In analyzing examples of ratchet feminism and hood politicking, the women of the Love & Hip Hop franchise come to mind. Especially those who have explicitly stated they’re attracted to and/or engage in relationships with other women—their queer identity is often erased. Love & Hip Hop: Atlanta’s Joseline Hernandez openly stated that she is bisexual. But there was barely any media coverage around her vulnerability and strength in living her truth because her platform was limited through the gaze of black femme ratchetry and hypersexualization. Joseline is not only seen through the limitation of hoe-ness, but her body type (bigger breasts, bigger butt, but still socially acceptable thick) does not read as an alternative Black girl to the gaze of white supremacy because of the oversexualization of her body. Her light skin and beauty allows for her to have the limited platform she has now, but if she was darker or had different features, her trajectory would be very different.
Another example is Sassy on Black Ink Crew, who is an out brown-skin Black lesbian, yet she is not seen as a role model within the current representation of #BlackGirlMagic, though she has stated in interviews that she wants to be a role model for other queer Black femmes/women.
The reason why Amandla and Black women/femmes like her are able to maintain this status as a radical alternative Black girl (or in Solange’s words, the “non-comforming Black girl”), is because they are seen as being palatable to white supremacy. However, being palatable to white supremacist gaze is a violent reality. Media studies and popular culture studies through a Black feminist lens show us that often white media platforms determine who to anoint as a leader or who to give the spotlight to. When these white media platforms determine this, their decision simultaneously feeds into the capitalistic motives of white supremacy and into the viewer’s ideas of white supremacy’s hierarchy of worthiness. If we’re consistently seeing light skin, thin “alternative” Black girls being thrusted into the spotlight as the primary revolutionaries in creating change in an anti-Black, misogynistic world, then we’re receiving the message that only by being closer to white in presentation and performance is how we can see “change” happen.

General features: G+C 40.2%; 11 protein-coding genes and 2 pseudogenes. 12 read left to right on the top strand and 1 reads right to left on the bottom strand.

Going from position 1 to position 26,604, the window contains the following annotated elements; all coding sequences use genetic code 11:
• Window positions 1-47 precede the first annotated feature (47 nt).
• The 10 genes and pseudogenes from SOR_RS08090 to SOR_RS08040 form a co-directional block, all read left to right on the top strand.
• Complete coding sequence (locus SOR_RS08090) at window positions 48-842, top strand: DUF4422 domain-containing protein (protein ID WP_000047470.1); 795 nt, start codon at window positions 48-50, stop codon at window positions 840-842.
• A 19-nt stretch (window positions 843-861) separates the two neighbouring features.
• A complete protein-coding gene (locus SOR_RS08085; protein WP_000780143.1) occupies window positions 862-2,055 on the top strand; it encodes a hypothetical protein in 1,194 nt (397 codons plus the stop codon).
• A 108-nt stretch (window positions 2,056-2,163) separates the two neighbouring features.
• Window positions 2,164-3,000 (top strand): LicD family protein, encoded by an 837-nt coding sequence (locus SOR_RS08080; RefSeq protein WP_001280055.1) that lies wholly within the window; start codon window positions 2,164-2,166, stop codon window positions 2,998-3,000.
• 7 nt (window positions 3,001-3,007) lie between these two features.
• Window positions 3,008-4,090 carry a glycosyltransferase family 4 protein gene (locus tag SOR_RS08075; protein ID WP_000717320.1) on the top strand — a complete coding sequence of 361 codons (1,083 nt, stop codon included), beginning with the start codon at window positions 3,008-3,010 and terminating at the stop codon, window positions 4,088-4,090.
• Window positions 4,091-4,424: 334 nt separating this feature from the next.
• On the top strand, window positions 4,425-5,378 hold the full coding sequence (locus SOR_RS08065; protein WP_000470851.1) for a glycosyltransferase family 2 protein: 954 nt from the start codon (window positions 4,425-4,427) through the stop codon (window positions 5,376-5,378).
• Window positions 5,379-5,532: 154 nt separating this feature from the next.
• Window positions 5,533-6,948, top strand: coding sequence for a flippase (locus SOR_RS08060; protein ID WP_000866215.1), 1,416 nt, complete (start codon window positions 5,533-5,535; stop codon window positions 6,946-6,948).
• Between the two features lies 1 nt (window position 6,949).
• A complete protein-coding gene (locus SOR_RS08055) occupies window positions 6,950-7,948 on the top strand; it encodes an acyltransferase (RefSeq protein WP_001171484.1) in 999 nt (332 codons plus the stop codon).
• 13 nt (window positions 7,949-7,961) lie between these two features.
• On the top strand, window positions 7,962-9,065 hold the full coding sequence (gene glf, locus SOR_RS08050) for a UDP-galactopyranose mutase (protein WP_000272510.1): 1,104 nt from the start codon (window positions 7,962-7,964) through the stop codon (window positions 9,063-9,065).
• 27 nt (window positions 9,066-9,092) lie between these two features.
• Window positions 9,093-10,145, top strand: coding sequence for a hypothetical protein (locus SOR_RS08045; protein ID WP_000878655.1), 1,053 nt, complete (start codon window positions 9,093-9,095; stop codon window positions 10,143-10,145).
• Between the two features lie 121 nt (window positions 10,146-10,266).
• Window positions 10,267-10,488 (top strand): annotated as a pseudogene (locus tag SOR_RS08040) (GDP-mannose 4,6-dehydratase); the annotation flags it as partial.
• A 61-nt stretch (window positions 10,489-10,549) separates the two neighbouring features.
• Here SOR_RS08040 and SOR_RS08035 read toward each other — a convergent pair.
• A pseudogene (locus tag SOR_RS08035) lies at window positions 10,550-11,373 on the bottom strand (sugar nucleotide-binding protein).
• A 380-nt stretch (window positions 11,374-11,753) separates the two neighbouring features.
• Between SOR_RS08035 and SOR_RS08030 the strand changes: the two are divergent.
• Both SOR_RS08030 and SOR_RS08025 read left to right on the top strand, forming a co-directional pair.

Much like the often ignored limitations within the Carefree Black Girl Movement, there are major shortcomings when it comes to the representation and visibility of magical Black girls and femmes.
What about the bisexual trap queens, the queer hood femmes, or the sexually fluid thotties?
Hoodness, poorness, fatness, and nigga-ness are not represented in our mainstream #BlackGirlMagic movements. This is expanded through other forms of oppression as well, such as colorism, respectability politics, beauty politics, sizism, ability, and transphobia. It’s time we lift the limitation around our ideas of Black girl representation and Black girl magic in our aims to challenge the stigmas of being a Black woman or femme. In claiming our identity as a source of confidence and empowerment, we have to recognize that what/who we praise as radical and ground-breaking is politicized too. We have to understand that light skin, white gaze palatability, and thinness are privileges in representation. We can praise Amandla for her #BlackGirlMagic and still question where the rest of the Black femme representation is at.
Photo: Ben Toms / Teen Vogue
Ashleigh Shackelford is a radical queer Black fat femme based in Richmond, VA. Ashleigh is a cultural producer, body positivity advocate, pop culture enthusiast, and a run-on sentence repeat offender. They are a community organizer at Black Action Now and the director of Free Figure Revolution. Find more posts at: BlackFatFemme.com.